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Amid Rumors, Queries, Barry Soldiers On

Even so, the little toe got people again asking a big question about his campaign: Is he fit for the job?

"I'm very concerned about his health," said Leonard "Hanif" Watson Sr., a council legislative assistant for Barry from 1992 to 1994. "I don't know if he has the energy to carry out a campaign, much less four years on the council."

Barry, vying for the Ward 8 council seat in the Sept. 14 Democratic primary, speaks at last month's candidates forum. (Bill O'leary -- The Washington Post)

An Aug. 9 profile of Marion Barry incorrectly described his service on the D.C. Council. Barry served as an at-large member, not a Ward 8 representative, before becoming mayor. He was elected to the council from Ward 8 before his return to the mayor's office.

_____The Barry Legacy_____
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Mayor Says He Won't Seek Another Term
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Barry and spokeswoman Linda Mercado Greene acknowledged that he has diabetes and high blood pressure, but they tried to defuse the health issue. They peppered conversations with references to his healthy appetite, his energy, his personal sense of tranquility.

Barry blamed his weight loss on mis-prescribed diabetes medicine that impeded digestion and said he can't guess exactly how much he lost. He conceded that he's dropped "at least 15 pounds," one suit size and two inches from his waist.

"When you lose weight, people think there's one of three things wrong with you," he said last month. "You got cancer, you got AIDS or you're on drugs."

Given his history, speculation about the latter has entered the political discourse with the subtlety of a battering ram. Barry's bid for a seat on the council in 2002, after his having spent six months in prison in 1991-92 after an infamous 1990 drug sting in a downtown hotel, ended when U.S. Park Police searched his illegally parked car. They reported finding small amounts of crack cocaine and marijuana. No charges were filed. Barry said he was set up by police, but suspicions continued.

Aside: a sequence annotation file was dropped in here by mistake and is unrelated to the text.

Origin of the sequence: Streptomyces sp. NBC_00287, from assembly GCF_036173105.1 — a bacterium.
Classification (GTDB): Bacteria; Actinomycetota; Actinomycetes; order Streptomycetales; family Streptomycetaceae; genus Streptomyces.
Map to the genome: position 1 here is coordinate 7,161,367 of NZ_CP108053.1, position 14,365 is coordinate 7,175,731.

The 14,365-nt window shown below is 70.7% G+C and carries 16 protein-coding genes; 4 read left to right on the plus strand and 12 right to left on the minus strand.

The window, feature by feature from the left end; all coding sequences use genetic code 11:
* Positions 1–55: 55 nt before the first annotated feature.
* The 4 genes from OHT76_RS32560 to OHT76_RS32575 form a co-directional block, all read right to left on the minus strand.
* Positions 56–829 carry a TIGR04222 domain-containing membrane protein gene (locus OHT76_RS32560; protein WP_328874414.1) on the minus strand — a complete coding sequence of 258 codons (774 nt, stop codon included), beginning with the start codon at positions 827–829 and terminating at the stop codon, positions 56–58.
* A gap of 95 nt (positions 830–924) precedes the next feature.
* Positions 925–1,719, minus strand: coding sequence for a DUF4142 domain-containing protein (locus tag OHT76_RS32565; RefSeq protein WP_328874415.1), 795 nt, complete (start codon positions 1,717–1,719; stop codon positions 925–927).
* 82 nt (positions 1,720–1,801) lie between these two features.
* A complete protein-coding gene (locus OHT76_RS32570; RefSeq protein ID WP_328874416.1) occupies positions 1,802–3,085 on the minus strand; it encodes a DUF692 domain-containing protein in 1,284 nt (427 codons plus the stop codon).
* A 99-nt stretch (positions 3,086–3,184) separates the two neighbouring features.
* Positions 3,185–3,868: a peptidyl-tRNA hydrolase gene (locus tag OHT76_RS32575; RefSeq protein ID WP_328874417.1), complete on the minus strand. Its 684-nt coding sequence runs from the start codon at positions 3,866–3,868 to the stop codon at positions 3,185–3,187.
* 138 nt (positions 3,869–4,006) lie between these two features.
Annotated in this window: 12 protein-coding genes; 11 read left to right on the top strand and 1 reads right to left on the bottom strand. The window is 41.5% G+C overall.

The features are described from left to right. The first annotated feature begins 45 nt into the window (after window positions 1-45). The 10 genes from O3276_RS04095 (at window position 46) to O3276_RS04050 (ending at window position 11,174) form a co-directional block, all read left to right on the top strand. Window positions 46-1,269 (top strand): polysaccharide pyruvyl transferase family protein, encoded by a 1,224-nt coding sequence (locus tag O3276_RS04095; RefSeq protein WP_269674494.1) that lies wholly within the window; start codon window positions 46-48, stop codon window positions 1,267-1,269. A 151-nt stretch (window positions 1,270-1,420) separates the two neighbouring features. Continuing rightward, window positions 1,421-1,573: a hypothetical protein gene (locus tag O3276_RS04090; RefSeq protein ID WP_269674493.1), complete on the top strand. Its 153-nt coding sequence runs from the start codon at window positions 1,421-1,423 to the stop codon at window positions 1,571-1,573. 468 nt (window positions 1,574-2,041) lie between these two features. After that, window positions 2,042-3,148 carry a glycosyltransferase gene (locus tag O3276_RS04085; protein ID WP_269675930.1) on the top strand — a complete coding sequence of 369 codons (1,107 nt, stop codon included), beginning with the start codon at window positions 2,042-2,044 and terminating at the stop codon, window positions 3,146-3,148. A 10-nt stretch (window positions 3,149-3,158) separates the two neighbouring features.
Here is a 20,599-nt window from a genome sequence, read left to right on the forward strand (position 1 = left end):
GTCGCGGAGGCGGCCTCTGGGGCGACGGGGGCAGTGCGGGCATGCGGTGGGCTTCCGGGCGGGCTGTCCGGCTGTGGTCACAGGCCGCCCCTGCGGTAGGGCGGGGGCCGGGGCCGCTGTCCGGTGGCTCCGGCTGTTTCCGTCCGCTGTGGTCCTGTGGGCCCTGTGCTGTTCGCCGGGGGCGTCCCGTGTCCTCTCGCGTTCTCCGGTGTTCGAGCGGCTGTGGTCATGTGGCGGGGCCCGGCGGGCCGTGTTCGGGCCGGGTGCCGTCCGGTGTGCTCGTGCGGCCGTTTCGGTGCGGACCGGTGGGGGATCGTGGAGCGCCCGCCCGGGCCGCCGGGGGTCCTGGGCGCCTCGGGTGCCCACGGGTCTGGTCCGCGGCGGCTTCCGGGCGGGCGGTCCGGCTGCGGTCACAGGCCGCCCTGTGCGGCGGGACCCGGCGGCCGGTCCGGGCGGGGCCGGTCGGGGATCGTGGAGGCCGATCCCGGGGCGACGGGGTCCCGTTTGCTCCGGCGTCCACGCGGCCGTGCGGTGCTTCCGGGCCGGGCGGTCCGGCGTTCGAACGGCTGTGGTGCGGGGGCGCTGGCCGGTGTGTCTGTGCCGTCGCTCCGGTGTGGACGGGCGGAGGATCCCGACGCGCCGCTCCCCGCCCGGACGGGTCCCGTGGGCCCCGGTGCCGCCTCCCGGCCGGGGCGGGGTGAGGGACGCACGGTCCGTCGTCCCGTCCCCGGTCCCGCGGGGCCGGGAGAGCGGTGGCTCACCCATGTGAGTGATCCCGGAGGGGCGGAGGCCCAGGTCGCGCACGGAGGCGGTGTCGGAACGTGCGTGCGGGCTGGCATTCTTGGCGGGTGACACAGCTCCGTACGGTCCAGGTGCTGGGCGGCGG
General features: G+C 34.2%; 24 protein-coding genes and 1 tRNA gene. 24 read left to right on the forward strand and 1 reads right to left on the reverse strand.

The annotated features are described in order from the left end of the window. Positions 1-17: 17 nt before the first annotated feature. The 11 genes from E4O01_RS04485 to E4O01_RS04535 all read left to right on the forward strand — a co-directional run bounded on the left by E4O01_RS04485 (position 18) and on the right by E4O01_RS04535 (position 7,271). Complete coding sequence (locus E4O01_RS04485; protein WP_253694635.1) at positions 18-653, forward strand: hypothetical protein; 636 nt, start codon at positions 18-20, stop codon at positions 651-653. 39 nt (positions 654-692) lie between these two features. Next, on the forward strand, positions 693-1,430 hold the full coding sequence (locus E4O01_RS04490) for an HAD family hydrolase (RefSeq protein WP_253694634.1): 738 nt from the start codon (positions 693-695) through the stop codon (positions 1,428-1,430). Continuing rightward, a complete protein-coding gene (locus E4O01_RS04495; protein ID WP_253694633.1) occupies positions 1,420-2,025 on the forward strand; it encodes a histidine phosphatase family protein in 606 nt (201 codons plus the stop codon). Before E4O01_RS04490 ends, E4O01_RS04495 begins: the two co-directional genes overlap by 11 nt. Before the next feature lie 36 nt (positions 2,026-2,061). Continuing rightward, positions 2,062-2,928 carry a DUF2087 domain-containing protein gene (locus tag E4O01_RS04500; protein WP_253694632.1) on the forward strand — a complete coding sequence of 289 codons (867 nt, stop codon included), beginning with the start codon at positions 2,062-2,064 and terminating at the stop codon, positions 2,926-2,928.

Recently, some addresses in Ward 8 -- including several businesses -- received an anonymous mailing raising questions, including, "Why does Barry look so frail?" and "Is he on crack?"

Barry answered questions about drugs by saying his recovery is personal, even if critics want to make it part of the campaign. He said that notoriety doesn't help someone trying to overcome dependence and that the benefits of a group such as Alcoholics Anonymous, which he joined in 1990, can be compromised if confidentiality is broken.

"Part of my handicap in an AA meeting is I can't talk about what I want to talk about because everybody in that room might not keep it in the room," he said.

The persistence of the issue seems unjust to many voters, and it sometimes engenders support.

"Everyone has an opportunity to mess up," said John Miller, 50, a 15-year resident of Ward 8 who said he planned to vote for Barry. "I messed up in my life, and everyone has a chance to pick themselves up and come back."

Barry's latest comeback, however, seems out of the blue to others. "He hasn't done a hell of a lot," said Ward 8 activist Don Folden. "What's he been doing since he got out of office?"

'Ain't Too Proud to Beg'

When Barry left the mayor's office in 1999, friends and political supporters knew his financial outlook was bleak. They quietly began efforts to land him a visiting professorship with local colleges, but a position never materialized.

An investment and financial advisory firm, M.R. Beal & Co., hired the former mayor, hoping to use his contacts to draw municipal business. With the help of an old friend and businessman, Joe Johnson, Barry set up shop in a Connecticut Avenue office near Dupont Circle.

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